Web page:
I was first introduced to the work of Catherynne M. Valente a few years ago when my brother bought me THE ORPHAN TALES: IN THE NIGHT GARDEN. Based entirely on that one present he is now my favorite brother. That book was amazing. I almost cried when it was over because there wasn’t any more of that fascinating story to read. I never wanted it to end. Needless to say when Valente’s PALIMPSEST was released I picked up a copy immediately hungry for another beautiful story.
PALIMPSEST is the tale of a sexually transmitted city.
For some of you that may be all you need to know, and I won’t say I blame you. When I find sex in a book I usually try to skim the scene for vital information but generally skip it. Just not my cup of tea. Those of you who want to know more about the book read on.
PALIMPSEST follows the lives of four different characters: a bee keeper, a locksmith, a book binder from Italy, and a Japanese girl obsessed with trains. Each of these characters finds their way to Palimpsest by having sex with someone who has already been there. As these four enter the city, they are bonded together and able to share impressions with each other both in Palimpsest and the waking world. In addition, when they awake they have been marked with a strange tattoo-like mark in the form of a map of the piece of the city. The book follows these characters in alternating chapters first as they wander around the real world trying desperately to find a way back to the fantastic city, and then follows them in turn during their stay in the city.
The city of Palimpsest itself is a character full of wonderful and weird denizens. I relished the time I spent in that city through the eyes of the various characters. It is truly a beautiful place. Fascinating, magical, haunting, flawed and at times creepy. In other words, it felt real. Not a real city, not somewhere you’ve ever been, but it had an air of believability. This isn’t Wonderland or Oz–here there be monsters. I was surprised also to find myself intrigued as much with the real world as the imaginary one. The characters Valente has sketched for us are weird and wonderful. Each has their own quirks and problems and I found myself caught up in their lives and their interactions with the world (both real and Palimpsest).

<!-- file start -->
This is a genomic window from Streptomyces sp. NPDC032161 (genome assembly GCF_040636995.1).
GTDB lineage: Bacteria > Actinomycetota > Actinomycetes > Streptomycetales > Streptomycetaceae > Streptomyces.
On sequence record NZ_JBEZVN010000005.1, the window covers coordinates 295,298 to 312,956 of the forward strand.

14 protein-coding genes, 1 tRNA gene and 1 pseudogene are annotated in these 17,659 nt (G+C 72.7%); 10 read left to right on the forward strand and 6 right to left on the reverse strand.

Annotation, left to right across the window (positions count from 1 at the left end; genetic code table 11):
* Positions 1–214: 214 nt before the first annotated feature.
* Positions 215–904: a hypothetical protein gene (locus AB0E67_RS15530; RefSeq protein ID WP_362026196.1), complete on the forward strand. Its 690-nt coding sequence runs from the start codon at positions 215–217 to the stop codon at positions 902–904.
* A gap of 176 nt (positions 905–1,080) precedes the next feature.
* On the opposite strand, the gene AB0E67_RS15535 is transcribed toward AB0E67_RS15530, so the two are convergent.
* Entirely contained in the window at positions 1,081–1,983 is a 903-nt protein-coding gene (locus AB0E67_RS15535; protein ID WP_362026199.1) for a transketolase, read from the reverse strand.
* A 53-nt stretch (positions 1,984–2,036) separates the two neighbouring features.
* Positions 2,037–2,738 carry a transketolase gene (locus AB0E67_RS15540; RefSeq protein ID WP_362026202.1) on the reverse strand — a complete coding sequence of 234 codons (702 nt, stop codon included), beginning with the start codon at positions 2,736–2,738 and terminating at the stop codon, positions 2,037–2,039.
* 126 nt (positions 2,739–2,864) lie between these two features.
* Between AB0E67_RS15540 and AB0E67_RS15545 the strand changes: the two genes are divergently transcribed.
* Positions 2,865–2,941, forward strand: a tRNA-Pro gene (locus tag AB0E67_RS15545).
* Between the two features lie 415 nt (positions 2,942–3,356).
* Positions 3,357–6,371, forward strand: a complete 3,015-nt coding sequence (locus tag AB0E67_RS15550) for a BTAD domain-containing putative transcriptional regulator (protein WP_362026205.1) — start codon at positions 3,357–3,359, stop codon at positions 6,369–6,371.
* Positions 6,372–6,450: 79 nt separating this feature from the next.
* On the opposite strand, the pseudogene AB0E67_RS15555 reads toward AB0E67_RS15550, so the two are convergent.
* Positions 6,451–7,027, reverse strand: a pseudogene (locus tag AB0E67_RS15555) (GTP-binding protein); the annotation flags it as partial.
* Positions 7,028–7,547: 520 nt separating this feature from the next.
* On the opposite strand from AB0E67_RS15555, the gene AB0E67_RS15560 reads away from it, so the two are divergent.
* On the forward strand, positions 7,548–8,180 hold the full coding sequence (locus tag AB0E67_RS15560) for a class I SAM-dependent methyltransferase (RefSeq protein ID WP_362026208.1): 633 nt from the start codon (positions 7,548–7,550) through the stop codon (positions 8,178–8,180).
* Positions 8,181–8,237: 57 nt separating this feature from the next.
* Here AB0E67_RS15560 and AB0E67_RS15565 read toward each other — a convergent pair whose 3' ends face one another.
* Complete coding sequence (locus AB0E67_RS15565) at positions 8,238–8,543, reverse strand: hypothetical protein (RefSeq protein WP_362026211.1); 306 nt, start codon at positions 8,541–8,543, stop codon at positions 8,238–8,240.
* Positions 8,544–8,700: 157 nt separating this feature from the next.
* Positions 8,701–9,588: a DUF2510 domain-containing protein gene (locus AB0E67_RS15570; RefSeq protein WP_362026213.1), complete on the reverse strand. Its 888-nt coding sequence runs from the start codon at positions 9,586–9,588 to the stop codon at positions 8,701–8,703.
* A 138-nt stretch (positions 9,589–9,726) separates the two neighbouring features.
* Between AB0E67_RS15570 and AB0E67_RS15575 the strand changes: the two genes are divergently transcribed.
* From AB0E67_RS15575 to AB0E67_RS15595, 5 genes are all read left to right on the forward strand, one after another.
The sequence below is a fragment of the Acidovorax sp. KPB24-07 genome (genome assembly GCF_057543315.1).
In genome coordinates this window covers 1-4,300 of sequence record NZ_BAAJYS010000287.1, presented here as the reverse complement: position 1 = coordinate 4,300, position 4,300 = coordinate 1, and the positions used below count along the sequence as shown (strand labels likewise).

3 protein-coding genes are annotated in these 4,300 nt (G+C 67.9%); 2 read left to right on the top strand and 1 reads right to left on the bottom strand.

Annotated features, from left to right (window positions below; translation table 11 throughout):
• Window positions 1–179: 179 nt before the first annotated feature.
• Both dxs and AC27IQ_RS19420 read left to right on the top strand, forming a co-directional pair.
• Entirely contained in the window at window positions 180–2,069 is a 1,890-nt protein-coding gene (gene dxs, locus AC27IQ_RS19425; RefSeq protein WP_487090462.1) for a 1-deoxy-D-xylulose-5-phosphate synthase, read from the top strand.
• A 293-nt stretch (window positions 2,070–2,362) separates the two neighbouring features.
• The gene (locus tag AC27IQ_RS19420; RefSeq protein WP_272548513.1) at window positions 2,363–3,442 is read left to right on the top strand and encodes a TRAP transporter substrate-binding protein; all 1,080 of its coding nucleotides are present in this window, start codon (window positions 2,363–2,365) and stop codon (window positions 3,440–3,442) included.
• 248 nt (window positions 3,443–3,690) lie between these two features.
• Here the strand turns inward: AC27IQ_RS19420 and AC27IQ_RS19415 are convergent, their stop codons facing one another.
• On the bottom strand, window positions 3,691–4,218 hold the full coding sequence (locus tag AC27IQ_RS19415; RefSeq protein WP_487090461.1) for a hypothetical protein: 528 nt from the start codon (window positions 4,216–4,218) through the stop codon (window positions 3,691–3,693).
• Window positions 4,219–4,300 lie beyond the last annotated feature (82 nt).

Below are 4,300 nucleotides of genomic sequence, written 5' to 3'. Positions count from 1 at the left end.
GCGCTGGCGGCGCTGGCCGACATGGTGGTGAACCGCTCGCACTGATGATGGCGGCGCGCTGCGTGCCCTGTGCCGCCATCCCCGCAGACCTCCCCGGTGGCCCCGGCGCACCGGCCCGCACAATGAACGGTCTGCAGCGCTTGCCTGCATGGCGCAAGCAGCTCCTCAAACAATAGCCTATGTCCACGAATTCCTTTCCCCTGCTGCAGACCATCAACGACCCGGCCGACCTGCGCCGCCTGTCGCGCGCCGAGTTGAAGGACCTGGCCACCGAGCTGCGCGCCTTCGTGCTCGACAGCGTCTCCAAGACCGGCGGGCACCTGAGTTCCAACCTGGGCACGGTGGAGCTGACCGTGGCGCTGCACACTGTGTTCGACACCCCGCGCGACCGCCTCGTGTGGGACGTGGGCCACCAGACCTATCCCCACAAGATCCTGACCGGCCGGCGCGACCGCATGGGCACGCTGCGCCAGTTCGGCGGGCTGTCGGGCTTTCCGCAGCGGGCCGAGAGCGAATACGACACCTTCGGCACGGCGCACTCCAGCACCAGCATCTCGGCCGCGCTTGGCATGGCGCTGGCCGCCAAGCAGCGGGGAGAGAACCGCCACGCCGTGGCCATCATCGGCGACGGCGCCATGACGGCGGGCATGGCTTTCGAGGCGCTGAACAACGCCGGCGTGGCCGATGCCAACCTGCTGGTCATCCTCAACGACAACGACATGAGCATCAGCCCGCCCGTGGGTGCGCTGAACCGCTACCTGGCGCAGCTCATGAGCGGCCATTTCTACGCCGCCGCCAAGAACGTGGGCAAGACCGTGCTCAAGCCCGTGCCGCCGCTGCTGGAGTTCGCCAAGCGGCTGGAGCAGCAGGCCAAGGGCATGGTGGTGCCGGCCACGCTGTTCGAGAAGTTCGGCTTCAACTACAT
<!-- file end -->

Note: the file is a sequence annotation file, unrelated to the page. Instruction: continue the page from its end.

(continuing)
The best part about this book for me was the language. I find myself inadequately prepared to describe in words the beauty of Valente’s prose. This book is a feast, where others are an appetizer. If her words were brush strokes on a canvas, her name would be whispered in the same breath as Michelangelo and DaVinci. It’s that beautiful. This is not a quick read (not if you do it right). This is a book that lives with you. I often found myself reading and rereading sentences just to enjoy the word play.
The only problem I had with the book was the sex. There was A LOT of it. Each time a character goes to Palimpsest, they need to have intercourse with someone else who has been to the fabled city to get there. None of the scenes are particularly long, most of them just a paragraph or two, but like I said, there’s a bunch of them. The problem is…I understand what she’s trying to do. When two people get together and form a relationship, something new is formed, something more than just a mix of the two, something bigger. Palimpsest is a symbol of that union, be it good or bad. The metaphor works well, as the only way that any one can get to Palimpsest is to give themselves to another. Each person contains a bit of the city in them, and depending on whom you sleep with will vary the location of where you go. But like I said I don’t like sex scenes. After awhile it got really old and it seemed to me that Valente had a checklist of sexual scenarios to run through during the course of the book. She checked them all off her list by my account.
Is the book brilliant? Absolutely. Is it well written and an interesting story? Yes. Is it worthy of the Hugo nomination it got? For sure. Is it good enough to win? I think it may. Is this a book for everyone? Absolutely not. The thick language could be a deterrent for some (not me, I loved every minute of it), but I’m sure that what will keep most people away is the sex. Read at your own discretion. If you want a brilliant read that I have no reservations giving, read both of the books in the Orphans Tales series. It doesn’t get better than that.
Recommended Age: 18+. Maybe you missed it, but there’s a lot of sex in here.
Language: A bit, but if the sex doesn’t put you off, the language won’t.
Violence: Not much, a few gruesome moments here or there.
Sex: Uh, yeah.
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